In latest Abraham Accords deal, Israel opens offices in Morocco

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In latest Abraham Accords deal, Israel opens offices in Morocco

Foreign Minister Yair Lapid oversaw a mezuzah being affixed on the office in Rabat on a two-day visit to the country

Michael Daventry is Jewish News’s foreign and broadcast editor

The new building was opened on Thursday  (Photo: Twitter)
The new building was opened on Thursday (Photo: Twitter)

Israel has formally opened offices in Morocco in the latest enlargement of its diplomatic network after the Abraham Accords were signed last year.

A plaque was unveiled and mezuzah affixed to the building in Rabat in a ceremony on Thursday attended by Foreign Minister Yair Lapid and Mohcine Jazouli, Morocco’s deputy foreign minister.

The previous evening Lapid met his Moroccan counterpart Nasser Bourita and said the upgraded ties would bring economic benefits to both countries.

The Abraham Accords have seen Israel establish diplomatic relations with several Arab countries for the first time.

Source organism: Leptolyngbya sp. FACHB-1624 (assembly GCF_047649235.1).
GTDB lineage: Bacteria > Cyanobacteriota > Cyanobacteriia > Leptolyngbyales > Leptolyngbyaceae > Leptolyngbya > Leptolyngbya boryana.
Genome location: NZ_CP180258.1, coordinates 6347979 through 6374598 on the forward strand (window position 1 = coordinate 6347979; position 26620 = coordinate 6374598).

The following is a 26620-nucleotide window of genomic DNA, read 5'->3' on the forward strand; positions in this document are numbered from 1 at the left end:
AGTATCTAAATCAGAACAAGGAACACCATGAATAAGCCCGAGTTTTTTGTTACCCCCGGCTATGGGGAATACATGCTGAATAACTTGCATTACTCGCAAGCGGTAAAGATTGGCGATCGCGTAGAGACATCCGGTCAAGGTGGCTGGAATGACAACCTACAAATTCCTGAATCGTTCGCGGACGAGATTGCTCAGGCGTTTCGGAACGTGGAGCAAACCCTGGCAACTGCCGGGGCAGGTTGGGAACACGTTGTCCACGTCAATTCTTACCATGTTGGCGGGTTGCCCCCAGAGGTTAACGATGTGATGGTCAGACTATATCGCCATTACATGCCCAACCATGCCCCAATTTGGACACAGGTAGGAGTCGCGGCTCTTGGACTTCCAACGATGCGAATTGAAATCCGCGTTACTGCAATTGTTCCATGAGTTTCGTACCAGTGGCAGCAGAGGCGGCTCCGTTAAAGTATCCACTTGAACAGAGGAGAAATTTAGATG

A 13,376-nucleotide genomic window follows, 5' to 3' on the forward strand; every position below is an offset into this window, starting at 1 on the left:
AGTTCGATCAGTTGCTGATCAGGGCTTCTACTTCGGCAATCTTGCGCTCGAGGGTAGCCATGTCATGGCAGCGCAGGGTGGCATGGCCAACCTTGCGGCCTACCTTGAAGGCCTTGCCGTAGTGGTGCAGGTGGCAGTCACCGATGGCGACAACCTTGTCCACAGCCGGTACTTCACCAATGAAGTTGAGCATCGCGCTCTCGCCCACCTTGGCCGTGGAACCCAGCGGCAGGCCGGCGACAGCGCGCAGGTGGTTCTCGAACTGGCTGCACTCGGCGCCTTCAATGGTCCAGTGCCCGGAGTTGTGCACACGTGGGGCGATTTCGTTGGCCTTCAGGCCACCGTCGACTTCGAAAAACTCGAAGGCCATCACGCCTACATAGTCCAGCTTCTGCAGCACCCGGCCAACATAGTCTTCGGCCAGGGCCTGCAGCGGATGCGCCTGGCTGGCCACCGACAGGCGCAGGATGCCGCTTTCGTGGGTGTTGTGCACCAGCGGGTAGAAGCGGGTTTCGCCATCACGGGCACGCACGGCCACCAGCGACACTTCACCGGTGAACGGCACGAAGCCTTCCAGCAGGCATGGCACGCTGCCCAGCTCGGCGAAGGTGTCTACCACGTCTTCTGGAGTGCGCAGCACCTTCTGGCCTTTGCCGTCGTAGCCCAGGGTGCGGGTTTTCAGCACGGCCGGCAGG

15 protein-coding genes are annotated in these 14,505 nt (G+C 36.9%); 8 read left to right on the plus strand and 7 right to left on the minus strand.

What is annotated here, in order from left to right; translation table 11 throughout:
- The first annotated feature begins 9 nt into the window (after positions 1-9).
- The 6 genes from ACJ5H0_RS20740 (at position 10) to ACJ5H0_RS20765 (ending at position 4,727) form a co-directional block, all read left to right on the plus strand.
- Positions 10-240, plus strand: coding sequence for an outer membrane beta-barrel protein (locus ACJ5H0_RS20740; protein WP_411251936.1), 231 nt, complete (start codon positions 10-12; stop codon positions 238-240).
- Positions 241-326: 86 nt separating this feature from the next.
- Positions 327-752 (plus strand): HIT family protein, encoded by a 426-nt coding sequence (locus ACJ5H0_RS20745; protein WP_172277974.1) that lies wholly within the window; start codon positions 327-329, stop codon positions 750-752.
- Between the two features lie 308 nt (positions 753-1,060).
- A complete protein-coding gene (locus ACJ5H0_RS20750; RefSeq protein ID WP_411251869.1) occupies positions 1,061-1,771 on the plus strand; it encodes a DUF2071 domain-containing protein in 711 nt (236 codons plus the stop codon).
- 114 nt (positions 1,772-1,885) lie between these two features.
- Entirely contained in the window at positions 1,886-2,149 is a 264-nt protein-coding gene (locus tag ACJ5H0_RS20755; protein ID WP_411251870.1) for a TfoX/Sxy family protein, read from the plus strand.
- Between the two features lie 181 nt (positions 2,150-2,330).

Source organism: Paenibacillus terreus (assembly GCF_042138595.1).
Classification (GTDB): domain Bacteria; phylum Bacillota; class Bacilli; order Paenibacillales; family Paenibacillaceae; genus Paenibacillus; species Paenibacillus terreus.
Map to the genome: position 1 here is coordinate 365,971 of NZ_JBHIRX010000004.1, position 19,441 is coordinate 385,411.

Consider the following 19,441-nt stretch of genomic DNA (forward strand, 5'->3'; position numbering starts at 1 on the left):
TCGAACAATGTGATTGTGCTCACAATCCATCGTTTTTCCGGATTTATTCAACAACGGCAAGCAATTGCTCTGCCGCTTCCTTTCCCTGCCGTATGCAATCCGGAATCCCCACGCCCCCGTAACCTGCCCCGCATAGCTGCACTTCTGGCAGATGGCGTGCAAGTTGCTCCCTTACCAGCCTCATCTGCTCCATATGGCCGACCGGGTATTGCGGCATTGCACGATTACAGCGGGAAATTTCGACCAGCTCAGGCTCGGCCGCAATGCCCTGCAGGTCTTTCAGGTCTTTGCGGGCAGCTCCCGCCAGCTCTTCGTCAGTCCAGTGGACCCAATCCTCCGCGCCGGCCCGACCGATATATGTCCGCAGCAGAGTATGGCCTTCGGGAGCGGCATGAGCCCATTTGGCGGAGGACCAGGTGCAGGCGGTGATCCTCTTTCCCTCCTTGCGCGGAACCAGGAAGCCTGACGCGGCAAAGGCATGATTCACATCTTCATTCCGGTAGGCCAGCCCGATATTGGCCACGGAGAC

Morocco has historically been closer to Israel — an Israeli foreign minister last visited the country in 2003 — but relations broke down after the second Palestinian intifada broke out.

Morocco and Israel relaunched direct flights last month, and during a meeting at the Moroccan foreign ministry on Wednesday, Bourita and Lapid signed three cooperation agreements dealing with diplomatic consultation, culture and air transit.

“Our ties with Israel are unlike any other ties,” Bourita said, adding that Morocco’s Jewish heritage was a core component of its identity.

But reiterating Morocco’s long-standing support for the Palestinians, Bourita urged all parties “to pave the way for a political solution for the Palestinian-Israeli conflict based on the two-state solution.”

The United Arab Emirates, Bahrain and Sudan are the other Arab-majority countries to have normalised relations with Israel under the Abraham Accords.

Later on Thursday Lapid was due to visit Casablanca’s Temple Beth-El, a centrepiece of the country’s historic Jewish community.

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